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Carla Howell Speaks at MIT

Libertarian Senate Candidate Hopes to Downsize Government

By Shefali Oza

STAFF REPORTER

Carla Howell, the Libertarian Party Candidate for the US Senate in Massachusetts, spoke at the Tang Center Tuesday night to about 25 people. Howell will run against incumbent Democrat Ted Kennedy and GOP candidate Jack E. Robinson on election day.

Howell emphasized her “small government is beautiful” motto during the speech, which was sponsored by the MIT Society for Political Awareness. An hour-and-a-half question-answer session followed the speech.

“Rarely ever do [politicians] talk about what we can do for the government,” said SPA President Christopher D. Smith ’01 as he introduced the speaker. One of the key features of Howell’s campaign is her support of government downsizing.

Big government causes problems and small government creates solutions, Howell said in her speech. “Since big government makes things worse, small government will make things better,” she said.

Howell said that almost all of the existing big government programs are ineffective because they “squander and waste” the nation’s money. She, instead, promoted “small government programs that [would] give a hand-up instead of a handout.”

If elected to office, Howell said that she would attempt to get rid of the federal income tax and would support any steps to the absolute downsizing of the government.

“A vote for Carla Howell is a vote for small government on every issue, every time, no exceptions, no excuses,” the candidate said.

Howell said she prefers bold and immediate steps towards small government because gradual reductions lead to “intense lobbying by people from programs about to be cut.”

Libertarian Steven M. Stern ’04 was impressed with Howell’s speech in general and said, “[She did] much better than I expected.”

Howell for gay rights, free market

Although Howell’s twenty-minute speech did not cover her stances on many issues, the audience grilled her on these issues during the question-answer session.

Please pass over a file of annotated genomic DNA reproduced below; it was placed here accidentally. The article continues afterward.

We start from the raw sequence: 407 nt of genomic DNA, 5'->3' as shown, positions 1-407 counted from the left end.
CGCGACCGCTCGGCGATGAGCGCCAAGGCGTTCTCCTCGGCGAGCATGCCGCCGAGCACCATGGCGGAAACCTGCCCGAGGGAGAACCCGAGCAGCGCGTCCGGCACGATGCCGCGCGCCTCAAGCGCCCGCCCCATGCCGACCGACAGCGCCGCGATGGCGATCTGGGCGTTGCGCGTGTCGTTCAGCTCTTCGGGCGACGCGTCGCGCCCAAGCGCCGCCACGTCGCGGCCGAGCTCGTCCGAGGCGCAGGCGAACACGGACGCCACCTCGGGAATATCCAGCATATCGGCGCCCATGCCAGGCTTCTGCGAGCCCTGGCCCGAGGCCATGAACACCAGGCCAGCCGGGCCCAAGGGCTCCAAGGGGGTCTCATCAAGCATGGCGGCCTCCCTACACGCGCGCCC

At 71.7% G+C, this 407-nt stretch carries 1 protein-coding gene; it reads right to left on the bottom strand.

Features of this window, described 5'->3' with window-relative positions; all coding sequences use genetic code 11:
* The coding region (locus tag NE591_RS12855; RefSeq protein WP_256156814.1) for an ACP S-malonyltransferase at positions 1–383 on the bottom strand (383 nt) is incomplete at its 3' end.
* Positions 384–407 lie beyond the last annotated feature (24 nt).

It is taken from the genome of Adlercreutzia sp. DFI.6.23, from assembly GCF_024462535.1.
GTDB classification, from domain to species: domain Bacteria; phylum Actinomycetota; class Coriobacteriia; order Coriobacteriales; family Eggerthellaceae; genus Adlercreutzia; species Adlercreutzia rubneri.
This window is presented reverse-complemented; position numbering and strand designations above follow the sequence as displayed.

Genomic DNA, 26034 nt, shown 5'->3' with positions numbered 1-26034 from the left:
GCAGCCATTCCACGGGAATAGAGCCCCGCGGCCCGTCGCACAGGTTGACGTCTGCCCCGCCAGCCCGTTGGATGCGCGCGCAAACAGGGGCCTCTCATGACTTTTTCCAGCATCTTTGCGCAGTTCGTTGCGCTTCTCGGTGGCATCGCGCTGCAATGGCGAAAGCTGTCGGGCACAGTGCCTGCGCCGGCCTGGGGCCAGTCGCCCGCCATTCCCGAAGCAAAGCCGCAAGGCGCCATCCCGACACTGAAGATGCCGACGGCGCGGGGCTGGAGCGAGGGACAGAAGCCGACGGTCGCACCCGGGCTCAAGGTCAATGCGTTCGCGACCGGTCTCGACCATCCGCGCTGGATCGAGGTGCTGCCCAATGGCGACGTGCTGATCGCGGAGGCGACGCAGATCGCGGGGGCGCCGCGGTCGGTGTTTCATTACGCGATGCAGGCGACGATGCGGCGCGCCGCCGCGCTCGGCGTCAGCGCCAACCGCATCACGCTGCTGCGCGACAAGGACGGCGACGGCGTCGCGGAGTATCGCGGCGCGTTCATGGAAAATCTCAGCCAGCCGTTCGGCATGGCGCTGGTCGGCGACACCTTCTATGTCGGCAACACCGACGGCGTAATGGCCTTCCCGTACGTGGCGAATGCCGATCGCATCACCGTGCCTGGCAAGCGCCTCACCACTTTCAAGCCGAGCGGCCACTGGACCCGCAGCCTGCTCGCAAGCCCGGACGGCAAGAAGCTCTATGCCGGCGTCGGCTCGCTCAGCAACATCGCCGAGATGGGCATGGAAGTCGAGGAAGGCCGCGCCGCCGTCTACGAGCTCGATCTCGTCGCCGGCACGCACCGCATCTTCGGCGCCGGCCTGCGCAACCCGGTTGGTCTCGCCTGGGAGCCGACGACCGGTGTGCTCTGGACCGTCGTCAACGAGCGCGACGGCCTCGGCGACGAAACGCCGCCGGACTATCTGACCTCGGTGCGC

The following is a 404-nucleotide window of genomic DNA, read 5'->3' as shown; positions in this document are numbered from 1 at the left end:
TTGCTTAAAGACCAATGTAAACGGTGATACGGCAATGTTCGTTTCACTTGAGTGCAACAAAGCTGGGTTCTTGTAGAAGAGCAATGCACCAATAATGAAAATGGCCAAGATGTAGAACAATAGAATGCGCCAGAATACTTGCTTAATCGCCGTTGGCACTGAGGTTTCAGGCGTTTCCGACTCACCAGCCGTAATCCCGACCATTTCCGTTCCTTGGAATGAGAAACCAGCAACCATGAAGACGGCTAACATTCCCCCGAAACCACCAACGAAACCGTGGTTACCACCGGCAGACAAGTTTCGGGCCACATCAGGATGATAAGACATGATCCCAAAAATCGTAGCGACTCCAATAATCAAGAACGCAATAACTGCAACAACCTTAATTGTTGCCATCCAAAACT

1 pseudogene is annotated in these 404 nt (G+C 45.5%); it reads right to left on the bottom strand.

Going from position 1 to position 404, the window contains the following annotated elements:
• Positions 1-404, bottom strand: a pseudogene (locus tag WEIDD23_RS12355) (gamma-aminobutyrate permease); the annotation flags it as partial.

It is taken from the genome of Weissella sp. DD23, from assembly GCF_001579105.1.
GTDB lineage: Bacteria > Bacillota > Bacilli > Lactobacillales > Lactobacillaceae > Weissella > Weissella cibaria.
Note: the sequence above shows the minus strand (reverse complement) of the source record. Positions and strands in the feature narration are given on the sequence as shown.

Howell is a big advocate of privatizing property wherever possible, “equality under the law” for gay rights, and the free market economy instead of government funding.

She said that a free market economy without government intervention would bring about better research results, more affordable medicines, lower tuition at colleges, and help the nation in general.

Howell concluded her speech to the mostly libertarian audience by encouraging people to vote for her and thanking them for their attendance.

In response to Howell’s speech, Scott Schneider ’00, former president of MIT Libertarians and Radicals for Capitalism, said, “I think [Howell] did fairly well. I especially liked what she said about research and how the free market can bring about much more efficient research.”

Jeff Vachon, a volunteer for the Howell campaign, said that “[Howell] is very popular at the universities” and she “drew a fairly good crowd at MIT for a Tuesday night.”

However, when asked about her chances at winning the election against thirty-eight year incumbent Ted Kennedy, Howell admitted, “It’s a long shot .... I believe if Ted Kennedy had debated me three times, then I would have had a much better shot.” Howell went on to say that “the media’s neglect in covering the race may send Ted Kennedy back to Washington with a walk.”

Students inspire interest in politics

Smith, speaking about why the MIT Society for Political Awareness brought Carla Howell to MIT, said, “We’re trying to educate the student body about the elections.”

He added that “we had Jack Robinson a couple of weeks ago and we anticipate having Ezola Foster, the Vice Presidential Candidate for the Reform Party, on November 1.” Smith said that the response from MIT students has been moderate thus far.

Howell has served as Chairman of the Libertarian Party in Massachusetts from 1997-1999. According to Smith, her efforts have helped make the Libertarian Party the third most popular in Massachusetts.